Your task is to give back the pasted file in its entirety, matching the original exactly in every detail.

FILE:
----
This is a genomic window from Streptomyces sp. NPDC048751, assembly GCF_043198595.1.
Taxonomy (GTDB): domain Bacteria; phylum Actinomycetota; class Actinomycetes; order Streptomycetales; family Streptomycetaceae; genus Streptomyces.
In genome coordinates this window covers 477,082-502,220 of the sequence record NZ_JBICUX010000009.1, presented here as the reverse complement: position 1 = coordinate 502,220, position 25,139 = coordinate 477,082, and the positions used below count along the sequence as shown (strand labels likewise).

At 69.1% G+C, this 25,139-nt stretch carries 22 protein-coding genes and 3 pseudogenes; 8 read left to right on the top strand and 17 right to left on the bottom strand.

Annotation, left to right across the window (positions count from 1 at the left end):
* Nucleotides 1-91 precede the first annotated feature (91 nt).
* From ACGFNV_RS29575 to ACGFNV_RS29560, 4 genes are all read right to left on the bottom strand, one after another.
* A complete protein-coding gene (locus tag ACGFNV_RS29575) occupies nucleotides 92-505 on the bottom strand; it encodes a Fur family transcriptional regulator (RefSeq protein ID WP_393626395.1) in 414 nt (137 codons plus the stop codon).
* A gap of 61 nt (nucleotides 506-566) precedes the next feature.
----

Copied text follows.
This is a genomic window from Streptomyces sp. NPDC048751, assembly GCF_043198595.1.
Taxonomy (GTDB): domain Bacteria; phylum Actinomycetota; class Actinomycetes; order Streptomycetales; family Streptomycetaceae; genus Streptomyces.
In genome coordinates this window covers 477,082-502,220 of the sequence record NZ_JBICUX010000009.1, presented here as the reverse complement: position 1 = coordinate 502,220, position 25,139 = coordinate 477,082, and the positions used below count along the sequence as shown (strand labels likewise).

At 69.1% G+C, this 25,139-nt stretch carries 22 protein-coding genes and 3 pseudogenes; 8 read left to right on the top strand and 17 right to left on the bottom strand.

Annotation, left to right across the window (positions count from 1 at the left end):
* Nucleotides 1-91 precede the first annotated feature (91 nt).
* From ACGFNV_RS29575 to ACGFNV_RS29560, 4 genes are all read right to left on the bottom strand, one after another.
* A complete protein-coding gene (locus tag ACGFNV_RS29575) occupies nucleotides 92-505 on the bottom strand; it encodes a Fur family transcriptional regulator (RefSeq protein ID WP_393626395.1) in 414 nt (137 codons plus the stop codon).
* A gap of 61 nt (nucleotides 506-566) precedes the next feature.